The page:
doping

Live Hard

The thing that surprised me most about the Lance Armstrong news from last week was that I had any opinion about it at all. From 1999 to 2005, Armstrong’s dominance in a sport I didn’t care about was so complete, I didn’t have any reason to think about him. His success was like the sun rising: a sure thing.

But when I did start to think about him, or when those yellow bracelets came out, I didn’t like him at all. Those bracelets are still the worst. Even now, I’m not sure what they mean, other than being against bad things happening to good people. I’m against that too, but those the bracelets yellow-coat cancer. Cancer isn’t this new, singular pandemic that scientists are just a few grants short of funding to crack. It’s a million kinds of diseases, each of which needs its own treatment. And it’s been around since the beginning, though back in ancient Greece, dysentery struck before testicular cancer. More people die of cancer now because they have to die of something. Being against cancer is like being against the human condition, but you don’t see Woody Allen hawking bracelets that say LIVENERVOUS.

When Armstrong’s teammates started coming out against him, I was easily convinced that Armstrong had doped, if only to have another bullet point in an argument against those bracelets. And anyway performance-enhancing drugs are so pervasive in cycling and Armstrong had been the preeminent cyclist: it made sense that his blood was thicker than it should have been. And after George Hincapie’s testimony, believing Armstrong was clean was like believing in Santa Claus. As a Jewish non-cyclist, I had no reason to believe in either.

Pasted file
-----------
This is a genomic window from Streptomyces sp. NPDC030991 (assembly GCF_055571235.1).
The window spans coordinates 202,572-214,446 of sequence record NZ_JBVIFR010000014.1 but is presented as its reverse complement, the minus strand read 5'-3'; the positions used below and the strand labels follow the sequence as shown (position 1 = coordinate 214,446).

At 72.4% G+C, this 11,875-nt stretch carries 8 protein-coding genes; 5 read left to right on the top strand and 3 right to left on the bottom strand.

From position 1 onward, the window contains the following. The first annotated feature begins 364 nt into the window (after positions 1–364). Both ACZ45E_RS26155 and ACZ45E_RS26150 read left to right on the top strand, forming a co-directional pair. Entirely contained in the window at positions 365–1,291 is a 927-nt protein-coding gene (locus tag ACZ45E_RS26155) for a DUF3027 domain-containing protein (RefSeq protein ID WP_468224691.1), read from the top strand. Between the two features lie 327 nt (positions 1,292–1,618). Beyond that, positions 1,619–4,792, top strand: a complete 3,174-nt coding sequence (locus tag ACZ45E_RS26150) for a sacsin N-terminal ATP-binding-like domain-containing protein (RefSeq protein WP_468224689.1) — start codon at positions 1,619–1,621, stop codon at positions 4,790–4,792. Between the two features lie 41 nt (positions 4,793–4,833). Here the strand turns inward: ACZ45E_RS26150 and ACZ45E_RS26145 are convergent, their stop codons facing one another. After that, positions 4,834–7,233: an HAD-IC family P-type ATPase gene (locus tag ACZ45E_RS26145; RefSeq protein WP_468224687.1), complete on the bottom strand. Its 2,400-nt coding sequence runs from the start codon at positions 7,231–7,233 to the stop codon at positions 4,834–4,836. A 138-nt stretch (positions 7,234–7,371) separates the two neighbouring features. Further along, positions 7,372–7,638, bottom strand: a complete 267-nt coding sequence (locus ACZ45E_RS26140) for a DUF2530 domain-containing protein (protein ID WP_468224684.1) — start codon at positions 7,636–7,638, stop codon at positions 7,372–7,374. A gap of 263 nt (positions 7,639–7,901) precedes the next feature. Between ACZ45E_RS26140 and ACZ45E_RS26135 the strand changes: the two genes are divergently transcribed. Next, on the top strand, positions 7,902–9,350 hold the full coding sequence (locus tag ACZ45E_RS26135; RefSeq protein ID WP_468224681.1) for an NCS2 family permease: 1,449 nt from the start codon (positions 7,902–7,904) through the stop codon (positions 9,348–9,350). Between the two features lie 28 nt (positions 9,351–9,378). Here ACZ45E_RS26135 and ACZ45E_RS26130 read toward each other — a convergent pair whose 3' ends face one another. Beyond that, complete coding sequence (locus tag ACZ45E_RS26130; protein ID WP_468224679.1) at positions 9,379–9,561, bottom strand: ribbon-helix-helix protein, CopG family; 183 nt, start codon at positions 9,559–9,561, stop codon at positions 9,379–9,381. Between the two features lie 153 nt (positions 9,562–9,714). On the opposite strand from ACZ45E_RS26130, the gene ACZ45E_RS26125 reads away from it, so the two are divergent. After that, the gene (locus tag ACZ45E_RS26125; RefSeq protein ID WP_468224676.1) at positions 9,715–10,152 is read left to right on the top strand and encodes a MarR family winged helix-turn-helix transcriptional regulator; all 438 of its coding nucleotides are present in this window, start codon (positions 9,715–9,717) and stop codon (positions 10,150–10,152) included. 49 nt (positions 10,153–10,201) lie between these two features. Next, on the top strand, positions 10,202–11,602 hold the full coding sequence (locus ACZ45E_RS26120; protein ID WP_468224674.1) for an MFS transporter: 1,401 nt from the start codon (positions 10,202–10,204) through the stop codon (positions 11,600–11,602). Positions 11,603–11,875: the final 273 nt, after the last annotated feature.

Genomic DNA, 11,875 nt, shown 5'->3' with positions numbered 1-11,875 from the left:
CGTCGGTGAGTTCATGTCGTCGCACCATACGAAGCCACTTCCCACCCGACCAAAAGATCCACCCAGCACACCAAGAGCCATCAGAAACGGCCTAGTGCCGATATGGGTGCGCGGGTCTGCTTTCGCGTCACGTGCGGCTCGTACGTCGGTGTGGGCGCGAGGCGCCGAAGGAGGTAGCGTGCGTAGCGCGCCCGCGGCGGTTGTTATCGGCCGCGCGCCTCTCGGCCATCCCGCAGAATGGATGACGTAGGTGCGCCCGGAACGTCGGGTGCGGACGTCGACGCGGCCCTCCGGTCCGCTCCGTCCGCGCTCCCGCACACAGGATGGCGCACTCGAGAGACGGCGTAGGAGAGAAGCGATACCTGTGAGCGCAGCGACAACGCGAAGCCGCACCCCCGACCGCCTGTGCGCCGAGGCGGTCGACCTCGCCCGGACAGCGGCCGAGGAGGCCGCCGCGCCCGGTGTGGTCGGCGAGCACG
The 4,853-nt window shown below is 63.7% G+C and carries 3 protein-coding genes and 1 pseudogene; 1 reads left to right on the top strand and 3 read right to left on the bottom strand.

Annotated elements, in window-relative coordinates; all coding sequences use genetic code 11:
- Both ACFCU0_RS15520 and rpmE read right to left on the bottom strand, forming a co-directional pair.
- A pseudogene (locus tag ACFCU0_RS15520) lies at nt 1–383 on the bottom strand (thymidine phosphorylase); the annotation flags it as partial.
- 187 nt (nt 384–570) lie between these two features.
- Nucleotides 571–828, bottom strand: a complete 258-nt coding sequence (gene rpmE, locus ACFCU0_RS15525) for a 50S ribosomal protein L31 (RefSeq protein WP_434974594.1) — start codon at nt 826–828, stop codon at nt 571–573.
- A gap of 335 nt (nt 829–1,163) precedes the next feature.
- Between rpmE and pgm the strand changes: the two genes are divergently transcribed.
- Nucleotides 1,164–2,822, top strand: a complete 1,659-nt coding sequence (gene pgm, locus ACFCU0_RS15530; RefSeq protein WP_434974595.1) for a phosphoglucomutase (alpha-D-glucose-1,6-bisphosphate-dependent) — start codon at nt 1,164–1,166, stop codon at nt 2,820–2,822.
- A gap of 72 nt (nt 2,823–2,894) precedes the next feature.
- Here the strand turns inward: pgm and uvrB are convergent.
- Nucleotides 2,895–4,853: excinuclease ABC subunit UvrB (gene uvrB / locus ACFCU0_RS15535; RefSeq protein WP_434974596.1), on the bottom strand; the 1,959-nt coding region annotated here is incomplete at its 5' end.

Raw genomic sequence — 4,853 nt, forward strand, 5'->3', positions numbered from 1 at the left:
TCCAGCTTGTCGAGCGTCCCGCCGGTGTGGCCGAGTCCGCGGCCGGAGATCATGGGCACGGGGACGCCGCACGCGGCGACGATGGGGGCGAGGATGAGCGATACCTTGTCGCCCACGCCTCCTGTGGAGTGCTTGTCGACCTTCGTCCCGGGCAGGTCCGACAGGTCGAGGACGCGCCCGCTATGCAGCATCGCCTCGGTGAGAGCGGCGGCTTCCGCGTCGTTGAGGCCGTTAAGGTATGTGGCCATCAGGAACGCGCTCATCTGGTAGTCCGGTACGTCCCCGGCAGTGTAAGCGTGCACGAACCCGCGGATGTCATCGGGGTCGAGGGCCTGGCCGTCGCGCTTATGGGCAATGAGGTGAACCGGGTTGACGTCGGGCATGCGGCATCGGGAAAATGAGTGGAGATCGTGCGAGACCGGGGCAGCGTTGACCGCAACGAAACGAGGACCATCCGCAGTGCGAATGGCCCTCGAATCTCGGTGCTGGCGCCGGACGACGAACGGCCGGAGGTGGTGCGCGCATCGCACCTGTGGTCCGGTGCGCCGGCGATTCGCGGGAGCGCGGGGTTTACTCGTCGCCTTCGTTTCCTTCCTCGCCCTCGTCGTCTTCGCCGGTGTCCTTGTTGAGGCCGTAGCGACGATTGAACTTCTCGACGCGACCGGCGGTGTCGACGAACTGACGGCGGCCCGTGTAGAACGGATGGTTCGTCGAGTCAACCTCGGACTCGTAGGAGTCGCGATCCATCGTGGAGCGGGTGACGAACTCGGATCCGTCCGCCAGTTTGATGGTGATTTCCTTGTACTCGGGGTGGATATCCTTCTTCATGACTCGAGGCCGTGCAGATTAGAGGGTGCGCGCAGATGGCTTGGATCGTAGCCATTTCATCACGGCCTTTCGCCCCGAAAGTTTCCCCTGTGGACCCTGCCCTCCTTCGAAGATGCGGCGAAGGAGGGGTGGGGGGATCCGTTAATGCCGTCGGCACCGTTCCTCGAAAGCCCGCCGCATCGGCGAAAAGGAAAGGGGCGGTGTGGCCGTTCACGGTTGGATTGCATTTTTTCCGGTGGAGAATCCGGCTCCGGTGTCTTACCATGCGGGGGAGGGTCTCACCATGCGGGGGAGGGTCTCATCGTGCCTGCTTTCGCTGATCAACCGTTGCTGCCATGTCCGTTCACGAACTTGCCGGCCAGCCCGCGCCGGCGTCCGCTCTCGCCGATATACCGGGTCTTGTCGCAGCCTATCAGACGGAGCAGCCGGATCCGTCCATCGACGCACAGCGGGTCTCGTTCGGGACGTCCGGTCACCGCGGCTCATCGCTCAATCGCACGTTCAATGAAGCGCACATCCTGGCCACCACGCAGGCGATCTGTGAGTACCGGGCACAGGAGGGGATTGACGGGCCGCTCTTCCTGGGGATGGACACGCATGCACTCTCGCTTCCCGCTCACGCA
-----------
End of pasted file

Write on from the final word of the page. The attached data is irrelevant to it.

I had never considered Lance Armstrong’s talent until I went trail running in Leadville, Colorado. Armstrong has competed several times in the Leadville 100 Mountain Bike race. On my run, I went up Powerline, a 3.4 mile stretch with a 1,300 foot gain that is included in the bike course. The first part is even steeper, but no statistics are readily available from a cursory google search, so this picture will have to do:

 

Walking quickly up that first half mile was difficult, and pushing a mountain bike up it would have been a pain. One of the guys I was running with told me that Armstrong was the first guy to ride up it, which I can’t even imagine. But I did get, finally, that Lance Armstrong is an incredible athlete.

The thing that’s often overlooked in discussions about performance enhancing drugs is that they are not a short cut. If anything, they’re the opposite. These drugs improve recovery time, so athletes can train harder.

For instance, last night, I didn’t follow through on my last speed repeat because I have a very limited interest in lactic acid pain. No performance-enhancing drug could change that in me. But if I were taking a drug, I’d be less sore this morning, and I’d be able to do speedwork again tonight. The extra workout, not the drug, would be what would make me faster.  

So while this Nike commercial is now kind of awkward, it’s not inaccurate:

Lance Armstrong was on his bike, busting his ass six hours a day. The fact that he probably had more red blood cells in his system than was natural has nothing to do with his commitment to the sport. 

The people who can now dismiss Lance Armstrong as a cheat or a coward are being intellectually lazy. Lance Armstrong did cheat, sure, but that doesn’t change what he accomplished. There’s no performance-enhancing drug for hard work.